Don’t Give Up!

This week I accepted a Fall Child Life Internship! I’m so excited for what this next chapter of my Child Life journey is going to bring.

I could use this blog post to tell you all about how excited I am, how relieved that the internship application process is over or about my plans for next semester. All of this is happening, but instead I want to speak to those who did not get an internship offer.

If you don’t get an internship, don’t give up! If you truly are passionate about Child Life and want to become a Certified Child Life Specialist, then you will. It might just take a little longer than you expected. Child Life is very competitive. Some hospitals will receive over 75 applicants for their one internship position. So if you did not get an internship this semester, it means that you have time to expand your horizons and build your resume to make yourself more competitive next time.

If you looking for something to add to your experience, think about populations that you haven’t worked with yet. Maybe you have a lot of time spent with oncology patients, but you haven’t worked very many other diagnoses. Or you’ve worked with healthy kids, but don’t have much experience with children with special needs. A wide variety of experiences will give you many skills that can be used when working with kids as a Child Life Specialist. If you’re looking for something new, check out my list for getting volunteer experience. Let me know if you have other ideas that I can add to the list!

“No one has the power to shatter your dreams unless you give it to them.” – Maeve Greyson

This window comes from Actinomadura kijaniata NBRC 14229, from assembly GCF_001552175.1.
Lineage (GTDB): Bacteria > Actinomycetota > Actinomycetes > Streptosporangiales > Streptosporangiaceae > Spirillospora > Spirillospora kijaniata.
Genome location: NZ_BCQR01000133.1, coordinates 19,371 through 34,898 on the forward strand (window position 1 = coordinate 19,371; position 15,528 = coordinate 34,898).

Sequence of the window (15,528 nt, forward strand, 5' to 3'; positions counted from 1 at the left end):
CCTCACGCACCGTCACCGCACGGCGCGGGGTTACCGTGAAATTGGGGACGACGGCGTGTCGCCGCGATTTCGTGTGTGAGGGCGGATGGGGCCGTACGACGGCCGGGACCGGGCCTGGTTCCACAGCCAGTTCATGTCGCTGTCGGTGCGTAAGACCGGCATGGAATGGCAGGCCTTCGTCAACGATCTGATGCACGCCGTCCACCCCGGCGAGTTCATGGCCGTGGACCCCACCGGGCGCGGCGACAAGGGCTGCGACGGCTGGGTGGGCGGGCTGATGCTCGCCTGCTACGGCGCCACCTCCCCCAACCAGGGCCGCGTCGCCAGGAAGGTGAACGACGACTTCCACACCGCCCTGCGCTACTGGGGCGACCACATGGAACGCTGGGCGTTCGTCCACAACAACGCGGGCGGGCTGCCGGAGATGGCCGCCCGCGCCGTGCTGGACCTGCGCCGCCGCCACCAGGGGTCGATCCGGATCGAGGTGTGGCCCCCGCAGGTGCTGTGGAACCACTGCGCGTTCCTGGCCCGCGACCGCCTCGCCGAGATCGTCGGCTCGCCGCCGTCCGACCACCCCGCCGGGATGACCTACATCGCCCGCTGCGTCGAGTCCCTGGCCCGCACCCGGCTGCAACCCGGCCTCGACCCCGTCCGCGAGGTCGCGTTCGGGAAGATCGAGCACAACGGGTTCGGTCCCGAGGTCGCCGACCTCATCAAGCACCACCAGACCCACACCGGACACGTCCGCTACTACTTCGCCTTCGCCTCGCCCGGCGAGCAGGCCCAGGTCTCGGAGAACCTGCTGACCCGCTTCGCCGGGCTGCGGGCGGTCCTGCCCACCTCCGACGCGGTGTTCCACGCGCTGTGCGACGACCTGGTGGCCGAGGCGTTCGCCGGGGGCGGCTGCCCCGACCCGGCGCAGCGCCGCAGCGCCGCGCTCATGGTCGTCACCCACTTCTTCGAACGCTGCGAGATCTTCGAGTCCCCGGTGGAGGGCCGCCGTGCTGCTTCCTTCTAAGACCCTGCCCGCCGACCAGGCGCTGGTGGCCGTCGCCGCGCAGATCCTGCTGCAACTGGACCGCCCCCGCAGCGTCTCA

Fabulous Find Friday: Sara’s Smiles Foundation

Today’s spotlight is on the Sara’s Smiles Foundation. They are an organization that put together kits for children who are fighting cancer. Their inspiration kit includes the following:

  • A file for important papers
  • A form letter to notify and reach out to friends, family and community
  • A tote bag to carry items throughout the hospital
  • Reusable Sticker Corners to display photos, artwork, etc. on walls
  • A door hanger and washable markers to personalize one’s room
  • A squeeze toy for stress release
  • An art pad for self-expression
  • A “Picture Me Proud” Card to share milestones and/or special accomplishments
  • Small Toys for amusement and distraction
  • A “Follow Us” Card to share pictures and stories with Sara’s Smiles

Visit their site to learn more about resources for kids with Cancer and to order kits: http://www.saras-smiles.org/links.htm

 

Fabulous Find Friday: Marshmallow Launchers

This Friday’s Fabulous Find is Marshmallow Launchers. I learned about these at the National Child Life Conference this summer and they are easy to use and super helpful. It is basically a recorder like tool, without the holes, that can be filled with small marshmallows. Through deep breathes, these marshmallows can be shot out to targets. Visit Kelsey Kids to learn more about it!

Their site also includes a section with “Helpful Advice from a Child Life Specialist.” Check out what they have to say:

Benefits of Marshmallow Launcher play:

  • It increases ambulation (as a child moves about the room to pick up marshmallows and gets in and out of bed).
  • It improves respiratory status from pleasurable activity, additional benefit from sucking marshmallow back into tube before exhaling to launch marshmallow.
  • Provides normalization of environment through play.
  • Shows decreased flat effect when pelting a nurse with a marshmallow.
  • Provides aggression release.

Patients that would benefit from Marshmallow Launcher play include:

  • Any patient able to exhale forced air, usually over 5 years old.
  • Any patient spending excessive time in bed due to surgery, chest tubes, pneumonia, or treatment, burns, etc.
  • Any patient who needs an outlet during or after a painful procedure- for example, Marshmallow Launcher play can be used during dressing changes.